We were made to be happy. Happiness is the desire and ultimate goal of every human heart. In practical terms a good definition of happiness might read, the anticipation or enjoyment of those things we perceive to be good. Few people would disagree with the first part of that statement. The tough part comes at the end, deciding what is truly good. Vibrant health is undoubtedly good, but can the same be said of a drug like heroin that provides a momentary euphoria, but destroys one in the end? Sometimes even a legitimate pleasure like alcohol can become harmful if carried to excess, thus it is necessary to distinguish between pleasure and happiness.
At best pleasure is a limited, and temporal, good. Happiness knows no such boundaries. We all have an insatiable capacity for it. Health and pleasure are to the body what happiness is to the soul. While pleasure may certainly lend itself to happiness, it cannot entirely replace it.
Happiness has a deeper spiritual dimension than those pleasures rooted in the body and the psyche. And until we acknowledge the spiritual side of our nature real happiness is bound to escape our grasp. The Catholic Catechism speaks of, “our vocation to beatitude,” another word for happiness, as a desire which is of divine origin and placed in the human heart in order to draw man to the One alone who can fulfill it. (Catechism #1718) It would seem that God has placed an automatic homing device in every human heart, namely this desire for happiness which leads one full circle, and back to him. That is why G.K. Chesterton could say, “every man standing in the doorway of a brothel is searching for God,” perhaps not consciously but unknowingly. If so, it might help to understand how that divine homing device is intended to work.
God made us to be happy. To that end he gave us two sets of appetites: a spiritual set for the soul and physical appetites for the body. The bodily appetites find their fulfillment in pleasure but, in order to be truly happy, the spiritual appetites must also be fulfilled. To starve the soul while feeding only the body is a recipe for unhappiness. So what are these spiritual appetites? The soul desires four things above all else: knowledge, order, freedom and love. Knowledge and order appeal to the mind whereas freedom and love speak directly to the heart. Together these four virtues enable one to experience a happiness that extends far beyond the enjoyment of ordinary pleasures.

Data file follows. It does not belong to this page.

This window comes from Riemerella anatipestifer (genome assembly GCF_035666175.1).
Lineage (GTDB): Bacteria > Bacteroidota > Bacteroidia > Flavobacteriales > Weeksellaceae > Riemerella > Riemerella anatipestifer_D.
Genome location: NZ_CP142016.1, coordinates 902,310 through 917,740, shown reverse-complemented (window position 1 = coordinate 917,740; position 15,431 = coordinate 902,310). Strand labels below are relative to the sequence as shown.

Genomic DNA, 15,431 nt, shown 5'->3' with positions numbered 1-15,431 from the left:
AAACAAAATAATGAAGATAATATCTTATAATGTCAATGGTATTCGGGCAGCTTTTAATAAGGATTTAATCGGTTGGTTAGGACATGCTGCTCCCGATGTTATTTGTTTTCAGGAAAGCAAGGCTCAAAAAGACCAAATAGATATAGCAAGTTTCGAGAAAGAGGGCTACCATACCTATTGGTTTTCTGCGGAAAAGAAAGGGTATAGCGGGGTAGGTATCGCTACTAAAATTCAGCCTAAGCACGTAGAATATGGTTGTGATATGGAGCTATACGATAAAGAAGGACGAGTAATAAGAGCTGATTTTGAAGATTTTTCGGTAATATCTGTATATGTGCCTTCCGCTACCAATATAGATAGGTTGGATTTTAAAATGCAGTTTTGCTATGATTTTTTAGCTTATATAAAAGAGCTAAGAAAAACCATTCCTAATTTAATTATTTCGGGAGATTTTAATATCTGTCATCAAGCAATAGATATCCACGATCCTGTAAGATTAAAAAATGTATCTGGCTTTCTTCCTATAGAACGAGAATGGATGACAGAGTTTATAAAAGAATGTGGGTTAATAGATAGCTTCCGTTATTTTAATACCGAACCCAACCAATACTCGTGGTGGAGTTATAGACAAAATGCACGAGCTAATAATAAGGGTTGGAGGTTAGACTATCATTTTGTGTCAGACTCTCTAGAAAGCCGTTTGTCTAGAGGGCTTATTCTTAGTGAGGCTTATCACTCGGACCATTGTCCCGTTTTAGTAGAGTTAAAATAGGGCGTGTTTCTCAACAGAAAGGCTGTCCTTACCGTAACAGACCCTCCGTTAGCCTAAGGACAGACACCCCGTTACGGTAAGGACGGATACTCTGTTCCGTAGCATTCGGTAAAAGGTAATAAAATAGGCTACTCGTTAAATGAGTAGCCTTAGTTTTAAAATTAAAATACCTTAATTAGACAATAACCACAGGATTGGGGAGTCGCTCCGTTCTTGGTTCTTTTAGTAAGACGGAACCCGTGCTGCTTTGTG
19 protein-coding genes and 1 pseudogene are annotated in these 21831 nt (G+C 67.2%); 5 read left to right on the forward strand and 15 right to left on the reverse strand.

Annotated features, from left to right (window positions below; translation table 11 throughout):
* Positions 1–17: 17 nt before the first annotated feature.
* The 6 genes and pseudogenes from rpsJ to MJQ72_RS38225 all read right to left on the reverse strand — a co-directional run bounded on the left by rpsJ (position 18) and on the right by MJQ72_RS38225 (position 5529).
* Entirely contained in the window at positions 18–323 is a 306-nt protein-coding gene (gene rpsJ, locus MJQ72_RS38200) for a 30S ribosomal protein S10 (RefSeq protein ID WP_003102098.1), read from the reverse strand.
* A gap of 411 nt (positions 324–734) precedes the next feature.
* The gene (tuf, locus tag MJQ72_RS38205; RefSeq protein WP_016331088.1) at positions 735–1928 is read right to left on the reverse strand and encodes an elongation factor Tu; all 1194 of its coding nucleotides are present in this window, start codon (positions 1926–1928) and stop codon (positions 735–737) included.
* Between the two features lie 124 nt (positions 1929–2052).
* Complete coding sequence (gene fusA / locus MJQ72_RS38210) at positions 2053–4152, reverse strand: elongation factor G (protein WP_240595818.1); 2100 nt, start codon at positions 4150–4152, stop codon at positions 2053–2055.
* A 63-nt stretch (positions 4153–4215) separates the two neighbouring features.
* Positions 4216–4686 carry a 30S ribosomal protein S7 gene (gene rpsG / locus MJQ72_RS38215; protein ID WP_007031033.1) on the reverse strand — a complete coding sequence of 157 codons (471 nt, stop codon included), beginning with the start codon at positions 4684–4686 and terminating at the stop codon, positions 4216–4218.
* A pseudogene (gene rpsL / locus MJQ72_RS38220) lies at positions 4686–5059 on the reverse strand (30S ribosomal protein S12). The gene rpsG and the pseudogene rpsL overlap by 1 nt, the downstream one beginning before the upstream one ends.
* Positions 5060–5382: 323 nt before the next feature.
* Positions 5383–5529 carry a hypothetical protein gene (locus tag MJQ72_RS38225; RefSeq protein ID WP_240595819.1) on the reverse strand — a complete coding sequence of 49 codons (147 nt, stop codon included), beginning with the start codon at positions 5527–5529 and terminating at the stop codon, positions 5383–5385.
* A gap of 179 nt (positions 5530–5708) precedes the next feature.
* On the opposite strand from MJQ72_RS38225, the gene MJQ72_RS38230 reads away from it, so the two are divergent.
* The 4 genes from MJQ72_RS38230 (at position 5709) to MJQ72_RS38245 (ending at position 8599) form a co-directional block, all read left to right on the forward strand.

Knowledge is apprehending the truth of things. Knowledge is truly power because it allows us to order the things around us and to discern truth from falsehood. But strange as it seems, there are people who would rather choose not to know, because knowing also incurs responsibility. They live by the old adage, “ignorance is bliss,” but is being unaware truly the same thing as happiness? Only in the sense that a young boy is perfectly happy with candy, because he knows nothing about girls. But once he has grown old enough to appreciate the opposite sex candy may no longer satisfy him. St. Irenaeus once remarked, “The glory of God is man fully alive,” and to be “fully” alive means to be vigorously and actively growing in mind and body. The Bible also affirms this dynamic, “and Jesus advanced in wisdom and age and favor before God and men.” (Lk. 2:52) Knowledge is central to the process of growth which defines our humanity, even as it did for the God-Man. Therefore ignorance should never be considered as a kind of happiness any more than eating sawdust might be considered a remedy for staving off hunger.
The knowing mind naturally wants to impose order, that is to “organize” its surroundings, just as a gardener plants his crops in straight, even rows. But good order assumes that one possesses the requisite knowledge to order things wisely. Therefore to be ignorant of pertinent truths is to be subjected to chaos, which makes peace of mind impossible. Why else do people become frantic when they lose their keys? Peace of mind is a fundamental component of happiness ─ and so good parents want to know who their teenage daughter is going out with and, furthermore, they lay down certain rules for dating.
But true happiness goes beyond mere peace of mind. For it is in the heart where happiness is most deeply experienced. Like the mind, the heart is driven by two basic appetites or desires which are essential to our happiness. Those two appetites are called freedom and love. But while knowledge and order are fairly straightforward concepts, freedom and love cover a much wider latitude of expression. They have been defined a hundred different ways. Some interpretations have led to happiness and others to great unhappiness. If driven by the pleasure instinct rather than by reason, freedom and love can become tyrannical cravings that undermine the very happiness they are meant to fulfill.
Many modern people tend to be very unhappy because the present culture has promoted a false understanding of both freedom and love. Let us begin with freedom. Freedom today has been framed as a bottomless reservoir of rights to which every individual is automatically entitled. The ethic of rugged individualism has always been a strong undercurrent in American culture, but since the 1960s the new “autonomous self” has come to reflect something more radical. “Nobody else has the right to tell me what I may or may not do, and certainly not to decide what is right or wrong. The only judge of my actions is me.” Taken to its logical conclusion such widespread attitudes must eventually lead to social anarchy.